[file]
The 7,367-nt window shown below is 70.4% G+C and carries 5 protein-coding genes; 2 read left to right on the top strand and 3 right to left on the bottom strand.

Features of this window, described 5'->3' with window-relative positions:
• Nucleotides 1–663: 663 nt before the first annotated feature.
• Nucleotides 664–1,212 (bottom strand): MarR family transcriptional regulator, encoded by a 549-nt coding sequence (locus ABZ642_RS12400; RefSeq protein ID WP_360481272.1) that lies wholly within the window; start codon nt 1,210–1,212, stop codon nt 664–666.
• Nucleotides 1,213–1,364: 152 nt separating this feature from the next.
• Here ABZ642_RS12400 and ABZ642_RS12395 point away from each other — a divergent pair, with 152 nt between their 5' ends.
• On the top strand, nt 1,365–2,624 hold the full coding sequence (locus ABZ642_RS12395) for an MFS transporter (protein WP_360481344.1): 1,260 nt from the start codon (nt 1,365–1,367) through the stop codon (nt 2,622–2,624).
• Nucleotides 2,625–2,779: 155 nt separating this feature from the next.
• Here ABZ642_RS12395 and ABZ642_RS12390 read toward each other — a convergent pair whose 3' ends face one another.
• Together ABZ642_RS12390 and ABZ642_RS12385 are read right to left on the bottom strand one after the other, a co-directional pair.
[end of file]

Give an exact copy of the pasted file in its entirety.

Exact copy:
The 7,367-nt window shown below is 70.4% G+C and carries 5 protein-coding genes; 2 read left to right on the top strand and 3 right to left on the bottom strand.

Features of this window, described 5'->3' with window-relative positions:
• Nucleotides 1–663: 663 nt before the first annotated feature.
• Nucleotides 664–1,212 (bottom strand): MarR family transcriptional regulator, encoded by a 549-nt coding sequence (locus ABZ642_RS12400; RefSeq protein ID WP_360481272.1) that lies wholly within the window; start codon nt 1,210–1,212, stop codon nt 664–666.
• Nucleotides 1,213–1,364: 152 nt separating this feature from the next.
• Here ABZ642_RS12400 and ABZ642_RS12395 point away from each other — a divergent pair, with 152 nt between their 5' ends.
• On the top strand, nt 1,365–2,624 hold the full coding sequence (locus ABZ642_RS12395) for an MFS transporter (protein WP_360481344.1): 1,260 nt from the start codon (nt 1,365–1,367) through the stop codon (nt 2,622–2,624).
• Nucleotides 2,625–2,779: 155 nt separating this feature from the next.
• Here ABZ642_RS12395 and ABZ642_RS12390 read toward each other — a convergent pair whose 3' ends face one another.
• Together ABZ642_RS12390 and ABZ642_RS12385 are read right to left on the bottom strand one after the other, a co-directional pair.